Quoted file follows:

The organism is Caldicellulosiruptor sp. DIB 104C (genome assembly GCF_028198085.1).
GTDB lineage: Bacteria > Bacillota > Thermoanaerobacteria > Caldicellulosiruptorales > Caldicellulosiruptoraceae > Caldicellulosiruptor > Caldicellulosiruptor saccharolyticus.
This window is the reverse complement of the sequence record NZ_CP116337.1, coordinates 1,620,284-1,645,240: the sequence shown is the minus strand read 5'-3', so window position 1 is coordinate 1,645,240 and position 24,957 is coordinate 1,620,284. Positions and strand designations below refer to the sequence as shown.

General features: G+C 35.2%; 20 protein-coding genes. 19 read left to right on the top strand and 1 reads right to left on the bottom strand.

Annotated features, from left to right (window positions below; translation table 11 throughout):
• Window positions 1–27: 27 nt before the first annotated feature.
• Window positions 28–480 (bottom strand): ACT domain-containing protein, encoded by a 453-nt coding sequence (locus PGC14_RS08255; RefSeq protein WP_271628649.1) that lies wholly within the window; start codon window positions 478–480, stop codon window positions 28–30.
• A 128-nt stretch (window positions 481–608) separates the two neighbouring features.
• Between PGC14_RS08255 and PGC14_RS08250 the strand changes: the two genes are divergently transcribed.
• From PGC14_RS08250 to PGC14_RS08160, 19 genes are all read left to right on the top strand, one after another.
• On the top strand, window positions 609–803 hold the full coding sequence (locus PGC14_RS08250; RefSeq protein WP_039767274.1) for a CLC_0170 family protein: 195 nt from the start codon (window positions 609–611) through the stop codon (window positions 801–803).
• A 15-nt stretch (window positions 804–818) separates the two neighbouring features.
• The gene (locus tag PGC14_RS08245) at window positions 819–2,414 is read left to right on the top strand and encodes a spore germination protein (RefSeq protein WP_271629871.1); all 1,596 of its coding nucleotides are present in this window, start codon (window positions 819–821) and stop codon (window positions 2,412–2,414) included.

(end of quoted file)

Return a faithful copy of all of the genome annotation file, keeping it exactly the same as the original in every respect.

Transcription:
The organism is Caldicellulosiruptor sp. DIB 104C (genome assembly GCF_028198085.1).
GTDB lineage: Bacteria > Bacillota > Thermoanaerobacteria > Caldicellulosiruptorales > Caldicellulosiruptoraceae > Caldicellulosiruptor > Caldicellulosiruptor saccharolyticus.
This window is the reverse complement of the sequence record NZ_CP116337.1, coordinates 1,620,284-1,645,240: the sequence shown is the minus strand read 5'-3', so window position 1 is coordinate 1,645,240 and position 24,957 is coordinate 1,620,284. Positions and strand designations below refer to the sequence as shown.

General features: G+C 35.2%; 20 protein-coding genes. 19 read left to right on the top strand and 1 reads right to left on the bottom strand.

Annotated features, from left to right (window positions below; translation table 11 throughout):
• Window positions 1–27: 27 nt before the first annotated feature.
• Window positions 28–480 (bottom strand): ACT domain-containing protein, encoded by a 453-nt coding sequence (locus PGC14_RS08255; RefSeq protein WP_271628649.1) that lies wholly within the window; start codon window positions 478–480, stop codon window positions 28–30.
• A 128-nt stretch (window positions 481–608) separates the two neighbouring features.
• Between PGC14_RS08255 and PGC14_RS08250 the strand changes: the two genes are divergently transcribed.
• From PGC14_RS08250 to PGC14_RS08160, 19 genes are all read left to right on the top strand, one after another.
• On the top strand, window positions 609–803 hold the full coding sequence (locus PGC14_RS08250; RefSeq protein WP_039767274.1) for a CLC_0170 family protein: 195 nt from the start codon (window positions 609–611) through the stop codon (window positions 801–803).
• A 15-nt stretch (window positions 804–818) separates the two neighbouring features.
• The gene (locus tag PGC14_RS08245) at window positions 819–2,414 is read left to right on the top strand and encodes a spore germination protein (RefSeq protein WP_271629871.1); all 1,596 of its coding nucleotides are present in this window, start codon (window positions 819–821) and stop codon (window positions 2,412–2,414) included.